Antiseizure Medication Perampanel Is Effective, Safe in Pediatric Patients With Epilepsy


Perampanel was found effective and safe for prolonged use in children with epilepsy, according to one study.

After its 2012 approval as an antiseizure medication, perampanel (Fycompa) has been found to be both effective and safe for prolonged treatment in patients with epilepsy between the ages 4 to 12 years, as well as patients aged 12 years and older.

The study evaluated the 24-month outcomes of treatment in both children and adolescents and also compared efficacy and tolerability between the 2 groups. The results of the retrospective, observational, single-center study was published in Scientific Reports.

Three-month and 1-year studies evaluating short-term efficacy of perampanel "could have overestimated the anti-seizure efficacy of [perampanel], especially in patients with scarce seizures. Data regarding the long-term use of [perampanel] for children remain to be investigated," the authors explained.

brain with epilepsy | Image credit: Dr_Microbe -

Brain and encephaloogy in patient with epilepsy during seizure

Perampanel is the first highly-selective, non-competitive antagonist of the alpha-amino-3-hydroxy-5-methyl-4 isoxazole propionic acid (AMPA) receptor approved as an antiseizure medication. Although it has been approved to treat primary generalized tonic-clonic seizures in patients with epilepsy age 12 years and older, few studies have evaluated the efficacy and safety of this drug among children.

The study included 294 patients with epilepsy who received perampanel as an adjunctive treatment between February 2016 to February 2021. At the time of recruitment, patients were aged 4 years and older or less than 19 years old, had 24 months or more of follow-up, and had at least 1 seizure within 3 months before the first perampanel treatment.

Patients who had a 50% or more reduction in seizure frequency were deemed to be good responders to perampanel. Additional clinical factors included in the study were age at the initiation of perampanel, sex, perampanel dose, titration speed, number of concomitant antiseizure drugs, epilepsy type, etiology, seizure onset type, baseline seizure frequency, and delayed development.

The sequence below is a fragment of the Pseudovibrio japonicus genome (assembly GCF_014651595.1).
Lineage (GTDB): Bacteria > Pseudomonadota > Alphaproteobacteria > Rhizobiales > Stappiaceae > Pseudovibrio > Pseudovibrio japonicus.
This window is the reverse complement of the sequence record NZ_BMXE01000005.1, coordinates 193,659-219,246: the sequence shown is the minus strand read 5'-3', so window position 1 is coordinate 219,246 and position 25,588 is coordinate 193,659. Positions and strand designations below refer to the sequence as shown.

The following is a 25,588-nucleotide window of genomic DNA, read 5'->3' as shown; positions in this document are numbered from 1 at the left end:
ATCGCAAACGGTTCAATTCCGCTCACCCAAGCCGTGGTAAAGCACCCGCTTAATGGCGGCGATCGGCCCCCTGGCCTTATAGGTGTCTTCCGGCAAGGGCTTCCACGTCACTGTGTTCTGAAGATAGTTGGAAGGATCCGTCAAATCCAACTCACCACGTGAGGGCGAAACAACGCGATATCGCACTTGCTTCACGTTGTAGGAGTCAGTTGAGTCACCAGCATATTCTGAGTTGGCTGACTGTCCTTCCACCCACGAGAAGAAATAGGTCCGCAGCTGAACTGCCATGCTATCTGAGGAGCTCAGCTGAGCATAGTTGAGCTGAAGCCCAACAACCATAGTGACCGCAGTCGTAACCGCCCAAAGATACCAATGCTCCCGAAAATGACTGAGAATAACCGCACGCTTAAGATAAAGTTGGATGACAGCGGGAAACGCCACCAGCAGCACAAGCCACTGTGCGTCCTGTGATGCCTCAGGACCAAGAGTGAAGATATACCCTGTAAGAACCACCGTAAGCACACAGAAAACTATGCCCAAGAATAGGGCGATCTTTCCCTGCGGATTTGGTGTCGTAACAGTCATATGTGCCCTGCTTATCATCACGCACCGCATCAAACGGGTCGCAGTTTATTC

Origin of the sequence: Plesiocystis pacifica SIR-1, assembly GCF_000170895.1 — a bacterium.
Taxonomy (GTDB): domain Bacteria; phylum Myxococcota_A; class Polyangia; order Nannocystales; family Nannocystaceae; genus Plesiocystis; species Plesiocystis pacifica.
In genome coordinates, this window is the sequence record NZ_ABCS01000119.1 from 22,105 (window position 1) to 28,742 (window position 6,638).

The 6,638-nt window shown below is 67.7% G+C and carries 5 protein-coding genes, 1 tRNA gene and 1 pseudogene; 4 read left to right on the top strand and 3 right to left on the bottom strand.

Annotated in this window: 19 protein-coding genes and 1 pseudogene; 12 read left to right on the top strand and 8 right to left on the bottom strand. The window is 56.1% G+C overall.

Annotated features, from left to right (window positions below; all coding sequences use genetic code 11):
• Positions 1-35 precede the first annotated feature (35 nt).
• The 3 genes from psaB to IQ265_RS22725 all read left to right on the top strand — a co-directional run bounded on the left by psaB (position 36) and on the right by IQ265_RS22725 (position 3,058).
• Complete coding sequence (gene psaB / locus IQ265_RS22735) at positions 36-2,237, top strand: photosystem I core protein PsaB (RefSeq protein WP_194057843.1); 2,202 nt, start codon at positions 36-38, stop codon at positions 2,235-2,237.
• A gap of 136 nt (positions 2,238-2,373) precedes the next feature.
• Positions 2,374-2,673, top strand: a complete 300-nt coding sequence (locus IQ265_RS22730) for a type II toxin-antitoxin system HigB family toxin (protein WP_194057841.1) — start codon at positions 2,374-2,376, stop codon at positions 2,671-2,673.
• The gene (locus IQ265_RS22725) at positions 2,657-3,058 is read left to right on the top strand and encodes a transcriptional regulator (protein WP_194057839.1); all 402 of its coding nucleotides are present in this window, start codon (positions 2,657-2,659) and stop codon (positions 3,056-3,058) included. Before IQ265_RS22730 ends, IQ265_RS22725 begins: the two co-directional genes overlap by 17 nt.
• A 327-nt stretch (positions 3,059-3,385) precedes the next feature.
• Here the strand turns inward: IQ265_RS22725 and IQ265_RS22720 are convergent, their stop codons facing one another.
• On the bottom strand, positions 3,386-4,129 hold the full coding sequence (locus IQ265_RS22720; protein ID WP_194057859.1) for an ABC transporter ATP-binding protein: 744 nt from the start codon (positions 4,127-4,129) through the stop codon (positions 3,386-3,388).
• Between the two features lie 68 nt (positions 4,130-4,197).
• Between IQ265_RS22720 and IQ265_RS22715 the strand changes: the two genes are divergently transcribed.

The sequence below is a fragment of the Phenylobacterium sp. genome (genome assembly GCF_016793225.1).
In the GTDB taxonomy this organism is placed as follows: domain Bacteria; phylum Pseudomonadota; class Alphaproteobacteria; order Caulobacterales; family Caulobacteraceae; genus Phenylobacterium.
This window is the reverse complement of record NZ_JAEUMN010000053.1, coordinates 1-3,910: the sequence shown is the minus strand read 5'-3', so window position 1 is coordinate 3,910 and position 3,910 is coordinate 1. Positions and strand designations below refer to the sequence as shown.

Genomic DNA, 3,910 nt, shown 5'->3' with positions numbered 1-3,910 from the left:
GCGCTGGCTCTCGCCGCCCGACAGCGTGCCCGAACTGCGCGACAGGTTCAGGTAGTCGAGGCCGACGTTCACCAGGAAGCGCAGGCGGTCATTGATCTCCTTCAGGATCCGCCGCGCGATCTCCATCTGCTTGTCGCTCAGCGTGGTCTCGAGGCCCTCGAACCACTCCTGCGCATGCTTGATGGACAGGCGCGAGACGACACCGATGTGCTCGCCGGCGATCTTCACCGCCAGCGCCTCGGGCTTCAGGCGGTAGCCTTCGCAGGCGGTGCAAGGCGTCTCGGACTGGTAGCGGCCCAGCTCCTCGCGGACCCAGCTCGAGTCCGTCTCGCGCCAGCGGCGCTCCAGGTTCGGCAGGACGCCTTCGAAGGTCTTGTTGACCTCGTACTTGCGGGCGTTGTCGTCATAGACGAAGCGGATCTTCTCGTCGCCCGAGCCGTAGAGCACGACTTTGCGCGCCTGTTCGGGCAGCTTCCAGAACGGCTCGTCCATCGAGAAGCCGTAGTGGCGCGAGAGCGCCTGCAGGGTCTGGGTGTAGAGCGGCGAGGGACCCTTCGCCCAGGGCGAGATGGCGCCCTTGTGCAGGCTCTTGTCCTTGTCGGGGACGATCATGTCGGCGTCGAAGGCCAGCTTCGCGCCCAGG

Furthermore, patients who discontinued perampanel within the 24-month study period were also counted for tolerability, with reasons for discontinuation and adverse effects recorded.

The median (SD) age at perampanel initiation was 14.2 (12.1-16.2) years with 65 (22.1%) patients aged 12 years and older. Of the total patients, 139 (47.3%) were good responders at 12 months and 144 (49%) at 24 months. Additionally, a 100% reduction in seizures was observed in 36 (12.2%) of patients for more than 12 months.

However, discontinuation of perampanel treatment was observed in 117 (39.8%) of patients, with the most common reason for discontinuation being adverse events, which occurred in 34 (29.1%) patients.

Although the baseline seizure frequency was higher in children older than 12 years compared to patients 12 years and younger, the percentage of seizure reduction and good responders did not significantly vary between groups.

Furthermore, the rate of early discontinuation was higher (P < .001, and the duration of perampanel treatment was shorter in children younger than 12 years (P = .001), with most children in this age group discontinuing treatment due to ineffectiveness. On the other hand, adverse events were the most common reason patients ages 12 years and older discontinued perampanel treatment (P = .045).

Lastly, only slow titration was significantly associated with good responders.

"Remarkably, fewer adverse events and higher percentage of discontinuation due to ineffectiveness were observed in pediatric patients compared to adolescents, showing that the optimal pattern of [perampanel] use may be different among these patients," wrote the researchers.

However, the researchers acknowledged some limitations to the study, including the potential selection bias and being a retrospective study.

Despite these limitations, the researchers believe this study showed real-world findings in a clinical setting, which demonstrated good efficacy and safety of perampanel for a prolonged period in pediatric and adolescent patients.


Youn SE, Kang H-C, Lee JS, Kim HD, Kim SH. Long-term efficacy and safety of adjunctive perampanel in pediatric patients aged 4–19 years with epilepsy: a real-world study. Scientific Reports. 2023;13(1). doi:10.1038/s41598-023-40594-8

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